Ted Simons: The first option is to keep the freeze covering the remaining childless adults, 800 some odd million as you mention. You end the freeze, you're talking like a billion dollars or something over the next three years. Eliminate coverage for everyone, that's for the morally repugnant, that's going to fly for everyone, and then there's the governor's plan. That's really what they have to work with.
Jeremy Duda: And the governor's theme for months now, do the math, do the math, and this kind of bolsters her point of view but some people, they like the idea of the state only plan, even though it costs $850 million, wipe out the rainy day funds, but I was talking with Republican representative Warren Peterson, the headliner of this rally the other day and I asked him this will cost a lot more than the state's share of the plan but once you get past a few years, you look down the road, I don't know what's going to happen, this will be cheaper down the road, we have no idea what's going to happen and the governor's plan down the road might cost us more than we think.
Mike Sunnucks: They keep going back to 2004. They say the estimate of the costs, number of people enrolled were never even close. They'll referencing that and that's their fear, they're going to get caught up in some kind of program with much more people and costs than promised or the feds are going to pull the rug out from under us and we're going to be paying for this.
Ted Simons: As far as the palace coup, any names for a successor?
Jeremy Duda: You have to get one of the Republicans who would be supportive of the governor's plan. Bob Worsley is a freshman and that leaves with four, you have Steve Pearce, the deposed Senate president from after the last election, you have Adam Driggs, John McComish Rich Crandall, and he's going to be resigning at the end of the session. I don't know if that makes him a more or less appealing candidate.
Steve Goldstein: If there's anybody. To me, McComish is someone who's shown he can work both sides but he's very soft spoken and doesn't like to be out there too boldly and I think when leadership was set up, the idea was you have them more moderate, that was supposed to balance out the leadership.
Ted Simons: He would be a reluctant king, though.
Steve Goldstein: Absolutely, that's why I don't think it's going to happen.
Ted Simons: And Crandall might make the most sense because he would be an interim king, and interim president and he's gone and they can do the rough and tumble business of who will really run,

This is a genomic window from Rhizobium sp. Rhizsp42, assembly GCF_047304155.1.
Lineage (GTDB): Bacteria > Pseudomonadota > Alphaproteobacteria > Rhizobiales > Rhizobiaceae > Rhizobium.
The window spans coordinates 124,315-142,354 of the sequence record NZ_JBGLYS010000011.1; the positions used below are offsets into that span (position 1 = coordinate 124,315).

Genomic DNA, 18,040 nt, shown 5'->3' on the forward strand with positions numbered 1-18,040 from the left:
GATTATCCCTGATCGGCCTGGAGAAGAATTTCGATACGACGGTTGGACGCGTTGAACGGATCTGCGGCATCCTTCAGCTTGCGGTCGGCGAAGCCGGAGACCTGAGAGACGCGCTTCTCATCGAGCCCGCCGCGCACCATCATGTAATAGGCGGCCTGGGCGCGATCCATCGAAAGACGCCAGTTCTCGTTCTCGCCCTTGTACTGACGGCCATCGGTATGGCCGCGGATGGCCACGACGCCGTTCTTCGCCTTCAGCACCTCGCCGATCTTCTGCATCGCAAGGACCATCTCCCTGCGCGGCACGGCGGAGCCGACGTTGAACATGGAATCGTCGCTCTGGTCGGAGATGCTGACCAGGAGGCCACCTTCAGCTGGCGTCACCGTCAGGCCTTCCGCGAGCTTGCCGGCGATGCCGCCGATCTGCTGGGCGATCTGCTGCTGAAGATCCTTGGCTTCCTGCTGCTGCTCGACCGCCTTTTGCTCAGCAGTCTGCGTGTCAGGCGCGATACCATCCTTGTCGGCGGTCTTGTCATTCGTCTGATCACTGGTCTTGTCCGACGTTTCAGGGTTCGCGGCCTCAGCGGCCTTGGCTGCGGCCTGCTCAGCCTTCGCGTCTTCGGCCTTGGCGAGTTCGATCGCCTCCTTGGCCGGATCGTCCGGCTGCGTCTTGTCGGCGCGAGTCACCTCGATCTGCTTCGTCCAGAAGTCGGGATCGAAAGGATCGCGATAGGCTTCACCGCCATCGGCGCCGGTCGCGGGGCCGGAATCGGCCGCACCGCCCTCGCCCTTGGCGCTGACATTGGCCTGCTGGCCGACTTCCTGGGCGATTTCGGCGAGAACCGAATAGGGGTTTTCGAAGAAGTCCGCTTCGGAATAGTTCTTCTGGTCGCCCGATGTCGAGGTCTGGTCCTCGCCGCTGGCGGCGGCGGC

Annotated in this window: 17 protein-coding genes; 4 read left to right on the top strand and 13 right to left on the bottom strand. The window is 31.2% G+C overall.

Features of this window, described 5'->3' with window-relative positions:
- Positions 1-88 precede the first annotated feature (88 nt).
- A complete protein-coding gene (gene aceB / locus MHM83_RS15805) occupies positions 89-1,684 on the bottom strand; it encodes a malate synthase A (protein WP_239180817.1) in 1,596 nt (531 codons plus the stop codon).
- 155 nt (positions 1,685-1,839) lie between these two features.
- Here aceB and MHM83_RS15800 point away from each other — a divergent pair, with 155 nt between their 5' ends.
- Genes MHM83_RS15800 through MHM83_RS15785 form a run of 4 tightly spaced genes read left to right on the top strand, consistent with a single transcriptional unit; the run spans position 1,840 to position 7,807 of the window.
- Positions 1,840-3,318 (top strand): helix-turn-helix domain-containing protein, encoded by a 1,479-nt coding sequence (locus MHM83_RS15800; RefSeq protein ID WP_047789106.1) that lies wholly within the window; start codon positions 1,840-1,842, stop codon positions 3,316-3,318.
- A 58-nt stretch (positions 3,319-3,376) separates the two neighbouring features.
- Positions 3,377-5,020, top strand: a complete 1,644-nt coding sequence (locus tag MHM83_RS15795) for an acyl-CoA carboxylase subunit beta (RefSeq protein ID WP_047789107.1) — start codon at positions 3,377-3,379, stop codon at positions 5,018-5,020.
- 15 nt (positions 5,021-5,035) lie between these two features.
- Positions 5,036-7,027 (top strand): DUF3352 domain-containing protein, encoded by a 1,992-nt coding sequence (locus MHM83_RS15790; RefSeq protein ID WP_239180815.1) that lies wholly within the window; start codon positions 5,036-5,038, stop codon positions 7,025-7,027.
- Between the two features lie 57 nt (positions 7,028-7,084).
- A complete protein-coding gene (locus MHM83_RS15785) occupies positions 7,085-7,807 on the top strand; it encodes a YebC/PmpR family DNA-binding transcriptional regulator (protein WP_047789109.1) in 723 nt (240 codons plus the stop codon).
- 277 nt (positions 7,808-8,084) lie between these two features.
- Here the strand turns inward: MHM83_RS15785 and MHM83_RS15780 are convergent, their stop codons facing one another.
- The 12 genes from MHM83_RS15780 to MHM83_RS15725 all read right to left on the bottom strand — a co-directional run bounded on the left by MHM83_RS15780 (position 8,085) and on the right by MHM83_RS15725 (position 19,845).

Jeremy Duda: He would have no political repercussions later on to deal with.
Ted Simons: And a hundred day session kind of came and went and really not a lot is getting done down there.
Mike Sunnucks: It's the waiting game, and that's the governor's final trump card. It's the power of the executive against this part-time legislature that doesn't like being in the valley when it's hot. So that's one of her last plays on this.
Steve Goldstein: Even the idea of it next week they're going to start a three day session because everything has slowed to such a crawl, this shows how absurd this is. Governor Brewer is in her office, she may turn down the air conditioning a little bit and make it really, really warm down there.
Ted Simons: And still and she has priority. You've got the sales tax reform, common core which, by the way, survived because there was some sort of attempt to kill common core, that didn't quite make it. So she has other priorities, as well.
Jeremy Duda: Yeah, and the biggest one, of course, is Medicaid and they're still trying to work out some of the details of the sales tax, the common core thing is working its way through, but ultimately you can't get out of the session until you have a budget and you can't do that without Medicaid and like you said, the governor can wait them out. She's willing to just be here through September if she has to.
Mike Sunnucks: The challenge for her is she can't horse trade much with some of these Republican folks. They don't want anything. They don't want any pork barrel stuff. They want smaller government and so there's not a lot of bills out there, they've done abortion bills, there's some gun bills but I don't think she's going to go far to the right on that and these folks in the Republican side that are worried, they're looking at people to their right challenging them in the primaries. They're not worried about the governor as much as we think. They're worried about someone challenging them on this thing your voted for Obamacare.
Steve Goldstein: Forgive me for being naive, but I saw a quote, which was I'm worried at this point about what we're going to run into in the primary vote and I feel like the general public doesn't vote in the primaries. This becomes a Republican battle, okay. That matters I guess but to the population at large, I don't think it does. Maybe it matters more to the voting public.
Jeremy Duda: The governor met with about to Republican lawmakers last week and one of the arguments she was trying to make if you don't do this, the voters are going to punish us, they can give power to the Democrats, Republicans are going to lose their seats, they could lose statewide races but the Republicans who are opposed to this plan or are on the fence, that's not what they're worried about. To get through a general election, you have to get through the primary first and people are already recruiting.
Mike Sunnucks: A lot of parallels to how Republicans in Washington voted on gun control. Widespread support for background checks, but Republican primary voters not so much. And I think a lot of Republicans still working that mindset.
Ted Simons: Let's keep it moving here. Steve, let's talk about the governor's race. After all, it's only next year.
Steve Goldstein: Andrew Thomas is going to become the de facto governor based on what we saw today. Was that too bold?